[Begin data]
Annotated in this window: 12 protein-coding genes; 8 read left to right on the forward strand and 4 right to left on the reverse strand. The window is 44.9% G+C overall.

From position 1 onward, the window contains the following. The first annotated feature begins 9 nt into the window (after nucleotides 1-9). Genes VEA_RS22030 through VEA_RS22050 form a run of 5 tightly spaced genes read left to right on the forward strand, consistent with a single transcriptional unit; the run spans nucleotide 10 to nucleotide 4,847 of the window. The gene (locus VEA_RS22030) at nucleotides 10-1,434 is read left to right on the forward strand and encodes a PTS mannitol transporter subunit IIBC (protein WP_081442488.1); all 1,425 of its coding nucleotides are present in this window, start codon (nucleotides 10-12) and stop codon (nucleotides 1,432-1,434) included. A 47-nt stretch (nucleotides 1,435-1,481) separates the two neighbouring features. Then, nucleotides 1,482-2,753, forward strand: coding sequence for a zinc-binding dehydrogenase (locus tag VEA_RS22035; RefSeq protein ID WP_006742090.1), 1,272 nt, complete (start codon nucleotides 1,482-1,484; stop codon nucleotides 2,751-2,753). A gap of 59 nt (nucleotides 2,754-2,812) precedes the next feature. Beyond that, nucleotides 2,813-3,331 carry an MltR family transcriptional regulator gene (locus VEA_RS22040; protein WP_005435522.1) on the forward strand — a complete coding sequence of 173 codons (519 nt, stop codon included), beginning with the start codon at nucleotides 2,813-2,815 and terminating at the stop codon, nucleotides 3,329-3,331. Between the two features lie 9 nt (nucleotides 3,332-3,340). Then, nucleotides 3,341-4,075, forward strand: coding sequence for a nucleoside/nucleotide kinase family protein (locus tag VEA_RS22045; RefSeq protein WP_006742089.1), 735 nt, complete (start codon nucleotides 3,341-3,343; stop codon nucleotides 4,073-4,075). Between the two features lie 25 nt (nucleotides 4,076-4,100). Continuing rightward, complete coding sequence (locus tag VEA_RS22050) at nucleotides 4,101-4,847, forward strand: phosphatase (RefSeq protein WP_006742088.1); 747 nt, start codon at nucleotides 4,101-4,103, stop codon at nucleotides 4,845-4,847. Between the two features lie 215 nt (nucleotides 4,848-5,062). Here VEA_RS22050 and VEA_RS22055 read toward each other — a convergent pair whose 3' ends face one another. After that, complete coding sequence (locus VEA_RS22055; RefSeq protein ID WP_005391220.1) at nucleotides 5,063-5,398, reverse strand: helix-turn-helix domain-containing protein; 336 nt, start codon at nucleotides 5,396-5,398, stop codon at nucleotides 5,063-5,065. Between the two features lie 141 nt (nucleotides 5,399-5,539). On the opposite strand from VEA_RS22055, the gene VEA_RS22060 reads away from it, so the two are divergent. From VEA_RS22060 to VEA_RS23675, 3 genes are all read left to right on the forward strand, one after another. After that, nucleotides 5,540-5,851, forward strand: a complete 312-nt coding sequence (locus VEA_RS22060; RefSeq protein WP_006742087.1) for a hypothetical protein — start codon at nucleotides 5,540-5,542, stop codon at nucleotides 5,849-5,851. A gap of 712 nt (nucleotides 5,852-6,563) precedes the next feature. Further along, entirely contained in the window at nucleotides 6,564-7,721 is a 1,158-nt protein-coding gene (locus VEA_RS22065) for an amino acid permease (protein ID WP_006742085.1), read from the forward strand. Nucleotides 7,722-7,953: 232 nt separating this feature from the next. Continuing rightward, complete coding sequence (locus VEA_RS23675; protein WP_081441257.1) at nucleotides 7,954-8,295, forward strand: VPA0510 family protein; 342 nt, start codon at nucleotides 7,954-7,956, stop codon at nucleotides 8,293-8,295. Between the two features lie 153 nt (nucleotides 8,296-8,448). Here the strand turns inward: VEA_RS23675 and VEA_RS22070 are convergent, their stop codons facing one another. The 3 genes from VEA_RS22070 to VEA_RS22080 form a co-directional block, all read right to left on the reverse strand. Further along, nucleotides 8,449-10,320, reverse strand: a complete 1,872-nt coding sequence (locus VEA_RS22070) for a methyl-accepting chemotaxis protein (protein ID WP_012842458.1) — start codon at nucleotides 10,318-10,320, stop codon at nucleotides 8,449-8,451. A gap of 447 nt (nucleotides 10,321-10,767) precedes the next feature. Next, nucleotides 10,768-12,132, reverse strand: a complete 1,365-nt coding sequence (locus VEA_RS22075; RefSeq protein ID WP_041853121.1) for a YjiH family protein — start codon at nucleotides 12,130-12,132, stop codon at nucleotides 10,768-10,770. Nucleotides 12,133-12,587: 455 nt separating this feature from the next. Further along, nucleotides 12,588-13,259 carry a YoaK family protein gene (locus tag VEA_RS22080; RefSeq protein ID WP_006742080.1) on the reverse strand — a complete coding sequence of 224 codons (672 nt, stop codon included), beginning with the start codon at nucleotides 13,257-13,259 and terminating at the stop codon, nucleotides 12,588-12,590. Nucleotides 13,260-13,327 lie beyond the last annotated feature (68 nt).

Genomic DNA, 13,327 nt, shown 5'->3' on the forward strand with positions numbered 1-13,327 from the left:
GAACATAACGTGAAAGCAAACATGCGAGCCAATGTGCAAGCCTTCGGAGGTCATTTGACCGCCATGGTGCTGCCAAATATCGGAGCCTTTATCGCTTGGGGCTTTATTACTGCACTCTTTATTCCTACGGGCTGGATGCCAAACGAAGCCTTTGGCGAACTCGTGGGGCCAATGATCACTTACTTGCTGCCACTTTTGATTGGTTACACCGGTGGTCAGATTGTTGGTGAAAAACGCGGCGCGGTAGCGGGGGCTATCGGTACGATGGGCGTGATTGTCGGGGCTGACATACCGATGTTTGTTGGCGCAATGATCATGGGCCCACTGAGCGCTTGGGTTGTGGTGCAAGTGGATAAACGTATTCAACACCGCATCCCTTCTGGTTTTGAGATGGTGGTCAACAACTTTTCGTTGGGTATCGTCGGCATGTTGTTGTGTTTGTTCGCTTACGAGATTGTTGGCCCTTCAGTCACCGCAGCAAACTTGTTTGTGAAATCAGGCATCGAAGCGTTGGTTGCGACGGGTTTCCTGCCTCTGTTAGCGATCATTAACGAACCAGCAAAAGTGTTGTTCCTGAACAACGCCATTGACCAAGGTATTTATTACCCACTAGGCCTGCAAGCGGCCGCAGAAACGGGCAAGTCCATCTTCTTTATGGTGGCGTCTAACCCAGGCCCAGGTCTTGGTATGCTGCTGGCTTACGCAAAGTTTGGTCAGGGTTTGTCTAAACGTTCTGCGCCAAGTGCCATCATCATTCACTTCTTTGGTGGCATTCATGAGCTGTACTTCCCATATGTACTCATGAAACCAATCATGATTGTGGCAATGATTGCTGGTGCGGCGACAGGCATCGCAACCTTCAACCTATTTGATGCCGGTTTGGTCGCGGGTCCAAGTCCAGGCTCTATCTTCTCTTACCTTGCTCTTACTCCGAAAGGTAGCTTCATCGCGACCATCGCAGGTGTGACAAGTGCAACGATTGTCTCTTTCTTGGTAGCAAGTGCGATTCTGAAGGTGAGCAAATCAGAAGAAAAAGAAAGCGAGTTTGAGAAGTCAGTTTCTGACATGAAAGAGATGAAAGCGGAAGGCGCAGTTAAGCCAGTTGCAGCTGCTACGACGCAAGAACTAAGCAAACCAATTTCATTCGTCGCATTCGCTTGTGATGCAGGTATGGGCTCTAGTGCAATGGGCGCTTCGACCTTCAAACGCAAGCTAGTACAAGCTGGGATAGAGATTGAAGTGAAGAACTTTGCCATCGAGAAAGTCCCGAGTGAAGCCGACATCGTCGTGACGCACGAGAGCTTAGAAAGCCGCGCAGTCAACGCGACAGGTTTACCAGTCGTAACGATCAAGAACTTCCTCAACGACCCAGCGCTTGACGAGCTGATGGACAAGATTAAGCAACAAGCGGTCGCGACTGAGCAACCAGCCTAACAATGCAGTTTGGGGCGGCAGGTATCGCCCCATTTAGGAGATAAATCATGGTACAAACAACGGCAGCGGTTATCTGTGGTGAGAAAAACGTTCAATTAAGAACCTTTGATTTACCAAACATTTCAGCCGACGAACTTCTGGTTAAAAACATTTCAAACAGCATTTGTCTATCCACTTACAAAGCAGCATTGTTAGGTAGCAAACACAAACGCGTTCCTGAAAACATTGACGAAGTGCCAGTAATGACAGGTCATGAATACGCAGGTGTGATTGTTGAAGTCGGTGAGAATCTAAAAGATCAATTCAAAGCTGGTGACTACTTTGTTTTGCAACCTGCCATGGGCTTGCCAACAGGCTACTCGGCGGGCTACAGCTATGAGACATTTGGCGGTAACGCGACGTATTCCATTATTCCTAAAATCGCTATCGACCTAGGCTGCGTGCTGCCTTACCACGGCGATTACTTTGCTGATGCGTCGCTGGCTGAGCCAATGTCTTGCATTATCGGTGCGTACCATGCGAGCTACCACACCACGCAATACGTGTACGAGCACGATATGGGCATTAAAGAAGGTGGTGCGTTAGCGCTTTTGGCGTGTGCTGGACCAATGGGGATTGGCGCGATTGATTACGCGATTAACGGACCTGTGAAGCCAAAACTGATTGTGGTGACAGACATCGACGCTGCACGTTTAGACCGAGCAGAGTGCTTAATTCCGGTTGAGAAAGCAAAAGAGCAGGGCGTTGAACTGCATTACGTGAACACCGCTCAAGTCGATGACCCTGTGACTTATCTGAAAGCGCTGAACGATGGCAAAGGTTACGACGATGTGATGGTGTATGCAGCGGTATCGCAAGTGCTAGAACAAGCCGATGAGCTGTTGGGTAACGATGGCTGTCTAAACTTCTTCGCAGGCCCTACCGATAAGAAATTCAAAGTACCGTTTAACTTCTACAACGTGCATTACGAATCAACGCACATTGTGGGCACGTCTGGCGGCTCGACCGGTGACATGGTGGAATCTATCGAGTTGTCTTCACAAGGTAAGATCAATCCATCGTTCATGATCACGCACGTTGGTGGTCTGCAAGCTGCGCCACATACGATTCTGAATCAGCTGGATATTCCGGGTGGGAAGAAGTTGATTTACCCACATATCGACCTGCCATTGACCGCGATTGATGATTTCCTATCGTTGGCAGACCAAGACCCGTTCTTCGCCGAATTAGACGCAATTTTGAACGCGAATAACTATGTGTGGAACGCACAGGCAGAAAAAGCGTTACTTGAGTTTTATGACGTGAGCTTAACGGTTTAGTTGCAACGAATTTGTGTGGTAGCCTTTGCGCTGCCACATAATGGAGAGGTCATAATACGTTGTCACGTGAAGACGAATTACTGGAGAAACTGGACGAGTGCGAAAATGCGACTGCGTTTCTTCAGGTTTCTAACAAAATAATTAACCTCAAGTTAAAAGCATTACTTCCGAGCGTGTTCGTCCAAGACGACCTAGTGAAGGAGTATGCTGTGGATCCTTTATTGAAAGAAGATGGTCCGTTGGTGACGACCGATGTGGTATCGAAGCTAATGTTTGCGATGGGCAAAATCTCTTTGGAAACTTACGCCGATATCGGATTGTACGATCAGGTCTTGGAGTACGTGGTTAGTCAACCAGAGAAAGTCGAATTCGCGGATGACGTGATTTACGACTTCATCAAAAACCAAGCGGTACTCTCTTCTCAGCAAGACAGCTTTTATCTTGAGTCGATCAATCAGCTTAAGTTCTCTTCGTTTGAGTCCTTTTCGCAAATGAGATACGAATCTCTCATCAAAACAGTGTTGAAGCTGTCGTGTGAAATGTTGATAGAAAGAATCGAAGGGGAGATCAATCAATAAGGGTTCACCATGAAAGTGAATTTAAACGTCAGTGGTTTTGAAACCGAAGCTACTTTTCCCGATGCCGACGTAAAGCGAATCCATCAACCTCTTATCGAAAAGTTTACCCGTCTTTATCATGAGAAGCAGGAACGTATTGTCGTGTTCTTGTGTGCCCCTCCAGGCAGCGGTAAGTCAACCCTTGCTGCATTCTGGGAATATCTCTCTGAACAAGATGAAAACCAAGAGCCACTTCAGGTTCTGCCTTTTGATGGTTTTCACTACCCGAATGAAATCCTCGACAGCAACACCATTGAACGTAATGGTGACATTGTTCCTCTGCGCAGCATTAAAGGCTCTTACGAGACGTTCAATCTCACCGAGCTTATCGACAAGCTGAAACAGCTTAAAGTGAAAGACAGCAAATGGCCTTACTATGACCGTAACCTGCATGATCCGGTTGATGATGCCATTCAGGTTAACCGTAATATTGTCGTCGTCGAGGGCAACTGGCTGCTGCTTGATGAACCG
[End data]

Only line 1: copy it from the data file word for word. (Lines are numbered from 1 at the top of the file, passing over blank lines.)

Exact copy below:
Annotated in this window: 12 protein-coding genes; 8 read left to right on the forward strand and 4 right to left on the reverse strand. The window is 44.9% G+C overall.